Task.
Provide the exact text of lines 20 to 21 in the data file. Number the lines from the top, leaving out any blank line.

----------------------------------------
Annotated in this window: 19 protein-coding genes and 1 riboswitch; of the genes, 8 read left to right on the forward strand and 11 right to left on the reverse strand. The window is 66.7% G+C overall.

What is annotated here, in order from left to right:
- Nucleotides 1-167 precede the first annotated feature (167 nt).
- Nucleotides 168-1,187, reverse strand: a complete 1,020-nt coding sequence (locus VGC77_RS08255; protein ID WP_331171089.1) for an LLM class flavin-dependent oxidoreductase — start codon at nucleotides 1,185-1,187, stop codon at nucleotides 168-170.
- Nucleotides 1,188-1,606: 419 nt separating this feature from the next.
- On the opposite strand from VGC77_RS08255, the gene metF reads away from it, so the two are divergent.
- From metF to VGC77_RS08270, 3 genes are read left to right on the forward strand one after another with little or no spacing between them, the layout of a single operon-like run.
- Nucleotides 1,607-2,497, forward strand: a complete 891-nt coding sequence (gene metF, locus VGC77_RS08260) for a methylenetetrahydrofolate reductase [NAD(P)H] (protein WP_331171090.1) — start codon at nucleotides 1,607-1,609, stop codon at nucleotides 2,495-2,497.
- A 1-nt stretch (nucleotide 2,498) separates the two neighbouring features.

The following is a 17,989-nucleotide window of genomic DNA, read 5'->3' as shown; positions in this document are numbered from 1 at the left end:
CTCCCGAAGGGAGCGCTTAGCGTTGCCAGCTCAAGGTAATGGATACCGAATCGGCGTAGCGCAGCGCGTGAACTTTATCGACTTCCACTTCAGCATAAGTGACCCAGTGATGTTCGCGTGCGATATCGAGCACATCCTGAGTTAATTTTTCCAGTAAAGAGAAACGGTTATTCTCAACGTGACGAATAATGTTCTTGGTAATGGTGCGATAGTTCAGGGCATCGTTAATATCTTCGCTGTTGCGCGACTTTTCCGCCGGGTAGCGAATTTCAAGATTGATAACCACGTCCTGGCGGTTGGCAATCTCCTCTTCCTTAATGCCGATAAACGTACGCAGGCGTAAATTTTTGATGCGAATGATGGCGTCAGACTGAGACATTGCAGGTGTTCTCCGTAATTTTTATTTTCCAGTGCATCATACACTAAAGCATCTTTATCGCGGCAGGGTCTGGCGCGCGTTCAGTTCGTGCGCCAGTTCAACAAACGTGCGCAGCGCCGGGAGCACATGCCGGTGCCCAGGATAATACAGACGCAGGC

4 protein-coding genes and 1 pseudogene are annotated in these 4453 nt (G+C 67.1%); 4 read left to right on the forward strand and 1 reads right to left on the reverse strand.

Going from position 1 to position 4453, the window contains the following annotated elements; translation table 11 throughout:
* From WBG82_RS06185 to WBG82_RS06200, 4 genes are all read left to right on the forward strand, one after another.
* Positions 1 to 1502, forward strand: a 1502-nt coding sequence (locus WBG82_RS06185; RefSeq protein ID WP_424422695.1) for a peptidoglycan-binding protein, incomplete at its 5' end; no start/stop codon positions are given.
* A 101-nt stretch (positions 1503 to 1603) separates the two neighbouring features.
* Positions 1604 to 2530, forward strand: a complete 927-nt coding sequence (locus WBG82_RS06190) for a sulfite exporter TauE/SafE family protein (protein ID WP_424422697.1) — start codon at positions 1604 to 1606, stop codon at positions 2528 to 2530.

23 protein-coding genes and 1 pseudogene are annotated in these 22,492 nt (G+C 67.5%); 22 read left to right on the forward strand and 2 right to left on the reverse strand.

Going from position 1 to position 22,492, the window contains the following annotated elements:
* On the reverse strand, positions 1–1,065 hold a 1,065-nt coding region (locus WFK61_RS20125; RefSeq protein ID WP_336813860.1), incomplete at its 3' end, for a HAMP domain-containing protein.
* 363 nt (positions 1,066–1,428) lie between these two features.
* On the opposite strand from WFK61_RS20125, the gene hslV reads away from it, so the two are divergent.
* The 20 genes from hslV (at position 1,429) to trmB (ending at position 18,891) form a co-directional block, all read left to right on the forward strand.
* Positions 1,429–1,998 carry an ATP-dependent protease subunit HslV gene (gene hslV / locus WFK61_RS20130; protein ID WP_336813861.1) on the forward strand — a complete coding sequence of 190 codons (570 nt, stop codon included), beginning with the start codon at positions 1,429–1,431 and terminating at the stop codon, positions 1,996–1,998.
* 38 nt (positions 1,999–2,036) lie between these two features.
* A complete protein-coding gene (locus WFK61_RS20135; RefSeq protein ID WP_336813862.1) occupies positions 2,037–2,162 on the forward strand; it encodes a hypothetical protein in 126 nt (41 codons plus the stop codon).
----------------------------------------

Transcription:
* On the reverse strand, positions 1–1,065 hold a 1,065-nt coding region (locus WFK61_RS20125; RefSeq protein ID WP_336813860.1), incomplete at its 3' end, for a HAMP domain-containing protein.
* 363 nt (positions 1,066–1,428) lie between these two features.